On a spring day in 1955, my brother Angelo prepared for his college graduation and as he did, he thought back to the time he had quit high school to go to war.  It was his sense of duty which prompted him to rearrange his priorities: high school, he had decided, would have to wait.
A lot had happened since his discharge from the Marines Corps. He worked hard and eventually, with high school requirements out of the way and his diploma in hand it was time to search for the right college.  It had to be a school far away from the humdrum of city life, where he could concentrate on his studies.
In the town of Oneonta, New York, in the northern foothills of the Catskill Mountains, approximately two hundred miles north of New York City, he found such a place.  It was called Hartwick College.  
With much determination and some help from Uncle Sam’s GI Bill, Angelo began his first classes toward graduation.  
Four years later on graduation day, he stood in the midst of the other graduates and could easily have passed for anyone’s older brother. When most of his fellow graduates were still in elementary school, Angelo was busy fighting the Japanese in the South Pacific.  So by the time he got to college, he found himself surrounded by classmates a few years younger than himself, which in some ways had conferred a kind of celebrity status upon him.  But on graduation day, he was just a student who shared the excitement of walking across the stage for his academic reward and the realization of a dream coming to fruition.
Angelo was one of eight children my Sicilian immigrant parents had brought into the world and he was the first of the family to graduate college.  We were all excited and happy for him.  Several family members, including my mother, looked forward to the commencement ceremony. My mother was especially proud of Angelo. Since she spoke very little English, my sister Antoinette stayed close to her throughout the ceremony and served as a guide and English-Italian interpreter.  
The weather was perfect and the mood was festive. When the commencement had ended, guests and graduates and faculty mingled about on campus where congratulations and encouragements abounded.  
Angelo was excited, weaving through the crowd in search of a particular faculty member to introduce to the family. She was the Dean of Education who had helped him as an advisor, career counselor and job placement counselor.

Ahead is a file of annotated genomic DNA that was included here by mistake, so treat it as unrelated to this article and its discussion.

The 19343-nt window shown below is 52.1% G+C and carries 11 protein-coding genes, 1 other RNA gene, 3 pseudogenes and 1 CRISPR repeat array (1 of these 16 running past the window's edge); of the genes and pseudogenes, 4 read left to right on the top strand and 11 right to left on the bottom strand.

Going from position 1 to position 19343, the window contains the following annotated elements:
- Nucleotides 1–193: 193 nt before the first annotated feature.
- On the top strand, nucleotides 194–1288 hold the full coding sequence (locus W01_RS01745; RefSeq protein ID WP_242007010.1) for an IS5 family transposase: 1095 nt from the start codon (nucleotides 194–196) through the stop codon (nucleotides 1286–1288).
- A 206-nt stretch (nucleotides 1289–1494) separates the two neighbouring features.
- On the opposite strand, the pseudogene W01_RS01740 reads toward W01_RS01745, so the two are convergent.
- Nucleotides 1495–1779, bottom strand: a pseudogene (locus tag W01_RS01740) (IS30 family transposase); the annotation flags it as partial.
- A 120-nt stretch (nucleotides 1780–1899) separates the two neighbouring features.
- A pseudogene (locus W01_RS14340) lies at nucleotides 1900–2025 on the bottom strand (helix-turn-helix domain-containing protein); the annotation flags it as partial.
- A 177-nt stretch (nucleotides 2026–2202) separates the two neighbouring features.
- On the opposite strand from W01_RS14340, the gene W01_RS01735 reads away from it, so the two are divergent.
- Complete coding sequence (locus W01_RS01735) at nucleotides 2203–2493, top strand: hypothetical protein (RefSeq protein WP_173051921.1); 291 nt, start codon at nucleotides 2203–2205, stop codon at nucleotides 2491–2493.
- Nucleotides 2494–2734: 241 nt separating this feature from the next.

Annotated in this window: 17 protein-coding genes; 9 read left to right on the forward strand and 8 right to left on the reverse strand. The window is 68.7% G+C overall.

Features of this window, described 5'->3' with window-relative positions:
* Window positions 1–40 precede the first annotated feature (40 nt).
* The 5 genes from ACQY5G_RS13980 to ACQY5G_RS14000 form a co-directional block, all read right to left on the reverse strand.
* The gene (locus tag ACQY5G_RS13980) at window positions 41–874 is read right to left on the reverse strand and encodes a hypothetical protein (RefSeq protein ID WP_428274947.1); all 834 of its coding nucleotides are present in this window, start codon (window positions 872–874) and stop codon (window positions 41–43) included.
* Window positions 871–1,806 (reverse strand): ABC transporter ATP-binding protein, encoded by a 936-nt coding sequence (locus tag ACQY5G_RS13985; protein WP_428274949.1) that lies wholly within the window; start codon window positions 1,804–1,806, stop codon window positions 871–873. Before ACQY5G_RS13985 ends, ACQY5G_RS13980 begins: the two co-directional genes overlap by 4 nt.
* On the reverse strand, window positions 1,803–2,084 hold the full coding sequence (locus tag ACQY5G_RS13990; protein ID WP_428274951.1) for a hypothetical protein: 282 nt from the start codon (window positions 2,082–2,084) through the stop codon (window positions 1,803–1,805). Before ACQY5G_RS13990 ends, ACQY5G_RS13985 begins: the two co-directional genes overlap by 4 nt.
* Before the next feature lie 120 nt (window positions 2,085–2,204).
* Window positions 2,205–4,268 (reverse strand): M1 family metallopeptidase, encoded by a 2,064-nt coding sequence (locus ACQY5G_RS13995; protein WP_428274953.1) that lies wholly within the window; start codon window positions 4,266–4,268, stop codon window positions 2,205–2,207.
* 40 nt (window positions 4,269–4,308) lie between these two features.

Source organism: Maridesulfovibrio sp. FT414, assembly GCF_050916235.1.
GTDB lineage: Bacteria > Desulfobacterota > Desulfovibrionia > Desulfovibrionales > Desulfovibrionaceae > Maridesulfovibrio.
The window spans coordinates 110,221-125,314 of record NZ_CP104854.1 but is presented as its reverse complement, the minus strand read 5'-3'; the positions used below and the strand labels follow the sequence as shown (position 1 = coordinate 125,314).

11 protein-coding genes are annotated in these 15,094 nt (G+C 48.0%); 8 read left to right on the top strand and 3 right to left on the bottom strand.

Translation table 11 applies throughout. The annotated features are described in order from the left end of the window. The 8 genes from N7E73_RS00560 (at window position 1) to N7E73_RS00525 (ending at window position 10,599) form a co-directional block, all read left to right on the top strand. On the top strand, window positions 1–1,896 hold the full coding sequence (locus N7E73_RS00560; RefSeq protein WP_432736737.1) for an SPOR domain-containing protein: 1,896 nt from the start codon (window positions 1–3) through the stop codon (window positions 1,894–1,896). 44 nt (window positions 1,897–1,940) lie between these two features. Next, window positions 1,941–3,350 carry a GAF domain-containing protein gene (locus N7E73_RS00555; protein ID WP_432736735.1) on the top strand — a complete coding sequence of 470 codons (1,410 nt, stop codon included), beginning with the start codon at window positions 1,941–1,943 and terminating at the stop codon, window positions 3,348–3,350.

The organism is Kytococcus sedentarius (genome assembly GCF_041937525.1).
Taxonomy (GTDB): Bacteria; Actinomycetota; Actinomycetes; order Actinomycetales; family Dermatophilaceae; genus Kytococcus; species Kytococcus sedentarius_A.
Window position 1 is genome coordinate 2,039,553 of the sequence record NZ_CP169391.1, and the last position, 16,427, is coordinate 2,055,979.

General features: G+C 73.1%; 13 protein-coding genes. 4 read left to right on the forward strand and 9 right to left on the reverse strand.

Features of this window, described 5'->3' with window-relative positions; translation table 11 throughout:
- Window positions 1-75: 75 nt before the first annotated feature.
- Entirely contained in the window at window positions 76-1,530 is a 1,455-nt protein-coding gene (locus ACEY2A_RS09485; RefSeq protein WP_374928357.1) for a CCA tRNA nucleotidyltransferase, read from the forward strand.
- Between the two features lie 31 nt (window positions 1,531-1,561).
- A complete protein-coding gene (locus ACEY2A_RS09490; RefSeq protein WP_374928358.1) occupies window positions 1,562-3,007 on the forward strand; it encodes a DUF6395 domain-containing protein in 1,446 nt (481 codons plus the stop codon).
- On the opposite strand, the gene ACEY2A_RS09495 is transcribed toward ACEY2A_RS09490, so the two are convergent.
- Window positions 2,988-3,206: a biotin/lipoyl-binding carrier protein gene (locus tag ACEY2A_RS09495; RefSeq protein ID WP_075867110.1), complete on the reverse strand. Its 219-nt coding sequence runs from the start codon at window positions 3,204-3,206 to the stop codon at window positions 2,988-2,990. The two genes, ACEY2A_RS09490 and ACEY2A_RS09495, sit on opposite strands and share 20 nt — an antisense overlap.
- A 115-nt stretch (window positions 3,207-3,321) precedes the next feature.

He began first by introducing the dean to my mother and my mother to the dean.  The dean, upon being introduced, extended her hand to my mother and my mother likewise took the dean’s hand. While the two women shook hands, Angelo expressed his admiration for the dean and his appreciation for all the help he had received from her and as he spoke, my mother leaned forward and, quite unexpectedly, kissed the dean on the cheek.  The family was in shock. The thunderous silence which followed only added to the awkwardness of the moment. 
The dean, obviously sensing my family’s uneasiness, then with the grace and charm of one whose wisdom  exceeded her education, simply smiled and complemented my mother on her most welcomed salutation.  She went on to describe the sense of honor she felt at the warmth of my mother’s greeting and this she did with a kind of verbal polish from which one could only infer that nothing unusual had taken place.
The dean’s words had had a calming effect which allowed everyone to breathe a sigh of relief. Only my mother was unaware that something “unusual” had taken place.   Being an unassuming person, from a small town in Sicily where rules of American etiquette were unheard of, her social graces were, as far as she was concerned, perfectly natural.  The rest of us, after having been embarrassed, were now a little ashamed of our embarrassment. 
In the years that followed, Angelo continued his education, completing the teaching credentials and master’s programs before beginning a career in teaching.  His chosen profession could not have made my mother happier. 
She did not hide the pride she felt about her son.  Whenever she spoke to anyone about Angelo, she wouldn’t just say, “my son,” she would refer to him as, “my-son-the-teacher.” It was always “my-son-the-teacher,” as though it was all one word.  It was a title he retained for the rest of her life. 
Although graduations with their “Pomp and Circumstance” continue from year to year throughout the land, memories of dignitaries and of speeches and even of personal anecdotes, in time, fade into oblivion unless, of course, the graduation is blessed with a special kiss.

Receive more stories like this in your inbox